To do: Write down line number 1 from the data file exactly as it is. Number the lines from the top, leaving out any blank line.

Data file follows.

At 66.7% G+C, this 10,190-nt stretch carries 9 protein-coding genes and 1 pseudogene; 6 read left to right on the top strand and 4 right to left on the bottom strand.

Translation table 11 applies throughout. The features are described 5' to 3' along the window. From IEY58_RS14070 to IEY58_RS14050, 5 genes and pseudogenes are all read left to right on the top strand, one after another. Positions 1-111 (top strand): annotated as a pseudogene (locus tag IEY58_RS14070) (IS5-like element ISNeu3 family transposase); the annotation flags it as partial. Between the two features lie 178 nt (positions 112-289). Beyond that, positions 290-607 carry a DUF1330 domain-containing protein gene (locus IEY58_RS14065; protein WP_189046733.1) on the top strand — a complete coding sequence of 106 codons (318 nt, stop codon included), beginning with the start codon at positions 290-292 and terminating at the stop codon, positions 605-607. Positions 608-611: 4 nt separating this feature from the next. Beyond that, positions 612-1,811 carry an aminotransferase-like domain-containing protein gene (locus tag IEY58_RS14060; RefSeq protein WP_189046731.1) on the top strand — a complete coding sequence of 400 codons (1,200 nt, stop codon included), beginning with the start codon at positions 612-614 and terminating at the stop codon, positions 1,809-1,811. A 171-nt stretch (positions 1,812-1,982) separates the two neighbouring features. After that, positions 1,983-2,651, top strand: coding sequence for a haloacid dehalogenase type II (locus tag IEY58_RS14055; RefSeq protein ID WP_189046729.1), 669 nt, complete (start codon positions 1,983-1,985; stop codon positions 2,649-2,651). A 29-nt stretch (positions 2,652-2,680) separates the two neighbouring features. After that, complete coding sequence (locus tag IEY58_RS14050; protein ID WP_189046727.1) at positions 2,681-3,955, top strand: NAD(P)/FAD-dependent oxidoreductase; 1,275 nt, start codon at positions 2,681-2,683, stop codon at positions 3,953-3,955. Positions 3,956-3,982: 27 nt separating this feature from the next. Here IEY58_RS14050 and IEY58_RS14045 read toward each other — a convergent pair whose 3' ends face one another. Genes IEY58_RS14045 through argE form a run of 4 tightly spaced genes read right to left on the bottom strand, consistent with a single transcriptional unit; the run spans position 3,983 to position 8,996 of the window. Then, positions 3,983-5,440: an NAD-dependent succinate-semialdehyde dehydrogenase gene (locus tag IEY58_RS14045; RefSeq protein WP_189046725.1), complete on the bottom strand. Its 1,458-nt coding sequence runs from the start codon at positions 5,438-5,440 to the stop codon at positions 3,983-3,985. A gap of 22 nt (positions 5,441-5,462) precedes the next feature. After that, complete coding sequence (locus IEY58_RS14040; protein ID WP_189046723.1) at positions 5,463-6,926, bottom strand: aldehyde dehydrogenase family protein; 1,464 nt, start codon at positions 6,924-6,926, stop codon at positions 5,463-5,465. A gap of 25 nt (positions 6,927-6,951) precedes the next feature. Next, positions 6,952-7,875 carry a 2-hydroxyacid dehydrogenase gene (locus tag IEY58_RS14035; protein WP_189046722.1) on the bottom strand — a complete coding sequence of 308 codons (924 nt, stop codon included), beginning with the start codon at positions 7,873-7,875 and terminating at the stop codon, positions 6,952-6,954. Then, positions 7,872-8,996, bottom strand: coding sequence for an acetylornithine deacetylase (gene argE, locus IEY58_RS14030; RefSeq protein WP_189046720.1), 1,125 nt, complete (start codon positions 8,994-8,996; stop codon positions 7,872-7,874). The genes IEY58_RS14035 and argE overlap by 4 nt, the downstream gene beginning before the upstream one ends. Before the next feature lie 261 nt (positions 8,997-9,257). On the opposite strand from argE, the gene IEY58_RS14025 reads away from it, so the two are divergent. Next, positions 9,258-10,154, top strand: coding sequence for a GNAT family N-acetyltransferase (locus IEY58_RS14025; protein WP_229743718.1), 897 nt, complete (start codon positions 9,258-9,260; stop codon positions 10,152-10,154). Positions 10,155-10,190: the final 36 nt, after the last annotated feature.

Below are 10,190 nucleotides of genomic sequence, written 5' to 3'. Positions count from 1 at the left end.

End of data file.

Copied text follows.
At 66.7% G+C, this 10,190-nt stretch carries 9 protein-coding genes and 1 pseudogene; 6 read left to right on the top strand and 4 right to left on the bottom strand.